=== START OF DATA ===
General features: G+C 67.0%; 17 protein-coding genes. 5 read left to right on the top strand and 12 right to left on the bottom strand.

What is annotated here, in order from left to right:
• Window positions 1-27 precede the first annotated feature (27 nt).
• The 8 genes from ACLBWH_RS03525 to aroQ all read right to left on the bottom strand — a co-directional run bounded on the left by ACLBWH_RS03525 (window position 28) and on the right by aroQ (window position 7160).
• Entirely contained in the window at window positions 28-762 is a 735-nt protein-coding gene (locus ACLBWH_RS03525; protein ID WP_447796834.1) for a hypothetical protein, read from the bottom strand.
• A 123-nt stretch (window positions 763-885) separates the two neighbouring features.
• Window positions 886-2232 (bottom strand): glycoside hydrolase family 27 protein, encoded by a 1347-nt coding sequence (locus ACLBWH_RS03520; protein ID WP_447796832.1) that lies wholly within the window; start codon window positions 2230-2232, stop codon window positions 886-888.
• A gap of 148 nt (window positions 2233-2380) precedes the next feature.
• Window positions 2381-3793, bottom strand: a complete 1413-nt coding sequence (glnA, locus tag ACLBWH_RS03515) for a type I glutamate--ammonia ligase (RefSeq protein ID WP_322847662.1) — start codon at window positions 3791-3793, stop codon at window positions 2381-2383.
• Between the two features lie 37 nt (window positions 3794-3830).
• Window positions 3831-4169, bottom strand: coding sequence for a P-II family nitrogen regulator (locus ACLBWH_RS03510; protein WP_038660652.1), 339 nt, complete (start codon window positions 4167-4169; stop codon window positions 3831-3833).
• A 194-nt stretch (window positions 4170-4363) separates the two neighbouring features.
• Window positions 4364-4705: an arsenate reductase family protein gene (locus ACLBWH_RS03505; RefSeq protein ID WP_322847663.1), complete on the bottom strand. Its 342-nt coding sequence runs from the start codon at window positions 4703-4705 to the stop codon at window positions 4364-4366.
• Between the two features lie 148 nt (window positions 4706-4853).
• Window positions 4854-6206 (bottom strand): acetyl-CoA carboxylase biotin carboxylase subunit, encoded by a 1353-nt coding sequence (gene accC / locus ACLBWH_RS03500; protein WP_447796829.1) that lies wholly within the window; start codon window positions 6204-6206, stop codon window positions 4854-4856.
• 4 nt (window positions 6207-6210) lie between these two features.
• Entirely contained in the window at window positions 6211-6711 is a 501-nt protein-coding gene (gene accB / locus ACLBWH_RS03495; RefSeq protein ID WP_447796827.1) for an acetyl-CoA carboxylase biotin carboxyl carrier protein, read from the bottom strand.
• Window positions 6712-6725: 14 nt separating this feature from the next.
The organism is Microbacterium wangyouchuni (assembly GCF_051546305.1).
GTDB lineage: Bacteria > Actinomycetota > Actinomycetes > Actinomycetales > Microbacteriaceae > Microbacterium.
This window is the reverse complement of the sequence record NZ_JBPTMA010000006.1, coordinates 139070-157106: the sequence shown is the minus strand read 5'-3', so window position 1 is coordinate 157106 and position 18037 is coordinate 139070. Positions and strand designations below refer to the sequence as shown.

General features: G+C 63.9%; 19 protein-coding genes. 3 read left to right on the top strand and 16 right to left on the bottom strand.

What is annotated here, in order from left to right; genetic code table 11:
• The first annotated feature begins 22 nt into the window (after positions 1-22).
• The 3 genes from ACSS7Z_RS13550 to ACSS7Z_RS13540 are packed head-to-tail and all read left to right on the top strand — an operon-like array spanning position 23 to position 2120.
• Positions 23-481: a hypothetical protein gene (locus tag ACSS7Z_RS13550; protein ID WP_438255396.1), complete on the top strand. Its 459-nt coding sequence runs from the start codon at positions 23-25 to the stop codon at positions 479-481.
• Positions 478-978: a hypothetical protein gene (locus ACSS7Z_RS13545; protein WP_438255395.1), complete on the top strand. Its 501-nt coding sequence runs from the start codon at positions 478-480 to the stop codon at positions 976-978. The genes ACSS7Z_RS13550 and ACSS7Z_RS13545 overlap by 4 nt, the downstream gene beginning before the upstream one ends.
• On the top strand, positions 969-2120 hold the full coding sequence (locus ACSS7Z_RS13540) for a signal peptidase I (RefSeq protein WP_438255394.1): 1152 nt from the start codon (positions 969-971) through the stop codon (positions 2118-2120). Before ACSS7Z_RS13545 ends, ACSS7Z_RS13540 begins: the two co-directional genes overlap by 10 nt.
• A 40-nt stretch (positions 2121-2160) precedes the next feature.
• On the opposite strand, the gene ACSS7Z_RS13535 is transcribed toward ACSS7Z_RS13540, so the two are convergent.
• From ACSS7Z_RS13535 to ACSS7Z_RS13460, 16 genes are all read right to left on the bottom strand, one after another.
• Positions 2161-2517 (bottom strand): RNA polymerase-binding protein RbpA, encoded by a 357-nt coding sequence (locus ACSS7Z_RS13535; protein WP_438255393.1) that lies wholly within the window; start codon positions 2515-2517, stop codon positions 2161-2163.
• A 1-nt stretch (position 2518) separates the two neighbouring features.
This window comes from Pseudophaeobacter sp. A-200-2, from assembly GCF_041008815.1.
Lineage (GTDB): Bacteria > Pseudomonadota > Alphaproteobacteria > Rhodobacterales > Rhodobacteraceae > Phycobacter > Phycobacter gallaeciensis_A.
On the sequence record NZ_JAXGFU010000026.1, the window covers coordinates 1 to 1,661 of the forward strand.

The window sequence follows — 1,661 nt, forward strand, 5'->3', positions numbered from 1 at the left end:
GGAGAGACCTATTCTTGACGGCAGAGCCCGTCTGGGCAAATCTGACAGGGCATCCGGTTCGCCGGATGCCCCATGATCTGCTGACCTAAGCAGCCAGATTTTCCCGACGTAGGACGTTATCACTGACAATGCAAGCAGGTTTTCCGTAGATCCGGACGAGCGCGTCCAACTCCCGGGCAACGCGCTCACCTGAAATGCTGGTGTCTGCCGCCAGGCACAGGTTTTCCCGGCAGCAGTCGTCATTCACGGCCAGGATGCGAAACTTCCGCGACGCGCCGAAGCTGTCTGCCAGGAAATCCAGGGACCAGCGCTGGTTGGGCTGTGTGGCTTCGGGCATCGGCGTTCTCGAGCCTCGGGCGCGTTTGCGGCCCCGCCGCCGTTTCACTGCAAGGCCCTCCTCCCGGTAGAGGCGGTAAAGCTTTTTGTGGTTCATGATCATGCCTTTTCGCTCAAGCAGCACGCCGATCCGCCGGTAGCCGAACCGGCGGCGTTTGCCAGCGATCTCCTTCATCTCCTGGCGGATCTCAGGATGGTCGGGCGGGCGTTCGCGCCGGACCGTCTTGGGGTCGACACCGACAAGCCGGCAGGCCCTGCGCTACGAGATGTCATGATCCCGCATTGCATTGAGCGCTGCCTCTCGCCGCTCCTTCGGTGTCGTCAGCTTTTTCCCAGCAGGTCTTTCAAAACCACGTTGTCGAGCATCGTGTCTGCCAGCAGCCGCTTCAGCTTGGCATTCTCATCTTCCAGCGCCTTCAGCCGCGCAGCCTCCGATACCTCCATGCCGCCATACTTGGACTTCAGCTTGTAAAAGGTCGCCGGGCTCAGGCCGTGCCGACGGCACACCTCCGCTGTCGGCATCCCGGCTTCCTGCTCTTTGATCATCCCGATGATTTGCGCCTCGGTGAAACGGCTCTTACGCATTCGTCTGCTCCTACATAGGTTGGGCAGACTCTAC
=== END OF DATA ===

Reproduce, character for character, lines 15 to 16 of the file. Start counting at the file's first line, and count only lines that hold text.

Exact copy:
• Window positions 4854-6206 (bottom strand): acetyl-CoA carboxylase biotin carboxylase subunit, encoded by a 1353-nt coding sequence (gene accC / locus ACLBWH_RS03500; protein WP_447796829.1) that lies wholly within the window; start codon window positions 6204-6206, stop codon window positions 4854-4856.
• 4 nt (window positions 6207-6210) lie between these two features.